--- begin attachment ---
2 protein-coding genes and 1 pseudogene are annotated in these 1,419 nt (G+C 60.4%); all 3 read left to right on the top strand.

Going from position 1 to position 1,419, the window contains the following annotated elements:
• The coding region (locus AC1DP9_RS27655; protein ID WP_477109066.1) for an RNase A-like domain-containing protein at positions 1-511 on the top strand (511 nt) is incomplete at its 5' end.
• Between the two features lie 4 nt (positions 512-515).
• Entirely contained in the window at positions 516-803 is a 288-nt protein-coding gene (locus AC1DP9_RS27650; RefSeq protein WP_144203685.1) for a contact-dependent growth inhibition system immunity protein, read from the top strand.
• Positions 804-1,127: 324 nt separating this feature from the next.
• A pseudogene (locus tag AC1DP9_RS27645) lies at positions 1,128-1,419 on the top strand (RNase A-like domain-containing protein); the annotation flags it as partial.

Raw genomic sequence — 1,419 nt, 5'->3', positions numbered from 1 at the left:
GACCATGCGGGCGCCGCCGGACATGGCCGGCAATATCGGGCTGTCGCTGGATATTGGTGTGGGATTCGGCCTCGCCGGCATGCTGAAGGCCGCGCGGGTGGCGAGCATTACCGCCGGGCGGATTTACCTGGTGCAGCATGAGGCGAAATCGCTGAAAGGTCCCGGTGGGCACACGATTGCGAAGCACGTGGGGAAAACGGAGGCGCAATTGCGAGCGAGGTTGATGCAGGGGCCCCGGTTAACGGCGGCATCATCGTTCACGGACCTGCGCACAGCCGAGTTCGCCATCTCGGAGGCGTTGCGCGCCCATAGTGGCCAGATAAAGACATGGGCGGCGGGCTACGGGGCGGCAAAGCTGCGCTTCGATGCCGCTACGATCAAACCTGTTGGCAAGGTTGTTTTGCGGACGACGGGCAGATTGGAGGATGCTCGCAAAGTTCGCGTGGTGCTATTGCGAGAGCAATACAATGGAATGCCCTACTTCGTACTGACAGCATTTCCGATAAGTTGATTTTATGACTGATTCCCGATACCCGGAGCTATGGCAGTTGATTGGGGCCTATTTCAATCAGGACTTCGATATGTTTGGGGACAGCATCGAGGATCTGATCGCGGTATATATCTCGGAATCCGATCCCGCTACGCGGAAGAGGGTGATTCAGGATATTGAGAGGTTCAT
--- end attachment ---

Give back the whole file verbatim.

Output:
2 protein-coding genes and 1 pseudogene are annotated in these 1,419 nt (G+C 60.4%); all 3 read left to right on the top strand.

Going from position 1 to position 1,419, the window contains the following annotated elements:
• The coding region (locus AC1DP9_RS27655; protein ID WP_477109066.1) for an RNase A-like domain-containing protein at positions 1-511 on the top strand (511 nt) is incomplete at its 5' end.
• Between the two features lie 4 nt (positions 512-515).
• Entirely contained in the window at positions 516-803 is a 288-nt protein-coding gene (locus AC1DP9_RS27650; RefSeq protein WP_144203685.1) for a contact-dependent growth inhibition system immunity protein, read from the top strand.
• Positions 804-1,127: 324 nt separating this feature from the next.
• A pseudogene (locus tag AC1DP9_RS27645) lies at positions 1,128-1,419 on the top strand (RNase A-like domain-containing protein); the annotation flags it as partial.

Raw genomic sequence — 1,419 nt, 5'->3', positions numbered from 1 at the left:
GACCATGCGGGCGCCGCCGGACATGGCCGGCAATATCGGGCTGTCGCTGGATATTGGTGTGGGATTCGGCCTCGCCGGCATGCTGAAGGCCGCGCGGGTGGCGAGCATTACCGCCGGGCGGATTTACCTGGTGCAGCATGAGGCGAAATCGCTGAAAGGTCCCGGTGGGCACACGATTGCGAAGCACGTGGGGAAAACGGAGGCGCAATTGCGAGCGAGGTTGATGCAGGGGCCCCGGTTAACGGCGGCATCATCGTTCACGGACCTGCGCACAGCCGAGTTCGCCATCTCGGAGGCGTTGCGCGCCCATAGTGGCCAGATAAAGACATGGGCGGCGGGCTACGGGGCGGCAAAGCTGCGCTTCGATGCCGCTACGATCAAACCTGTTGGCAAGGTTGTTTTGCGGACGACGGGCAGATTGGAGGATGCTCGCAAAGTTCGCGTGGTGCTATTGCGAGAGCAATACAATGGAATGCCCTACTTCGTACTGACAGCATTTCCGATAAGTTGATTTTATGACTGATTCCCGATACCCGGAGCTATGGCAGTTGATTGGGGCCTATTTCAATCAGGACTTCGATATGTTTGGGGACAGCATCGAGGATCTGATCGCGGTATATATCTCGGAATCCGATCCCGCTACGCGGAAGAGGGTGATTCAGGATATTGAGAGGTTCAT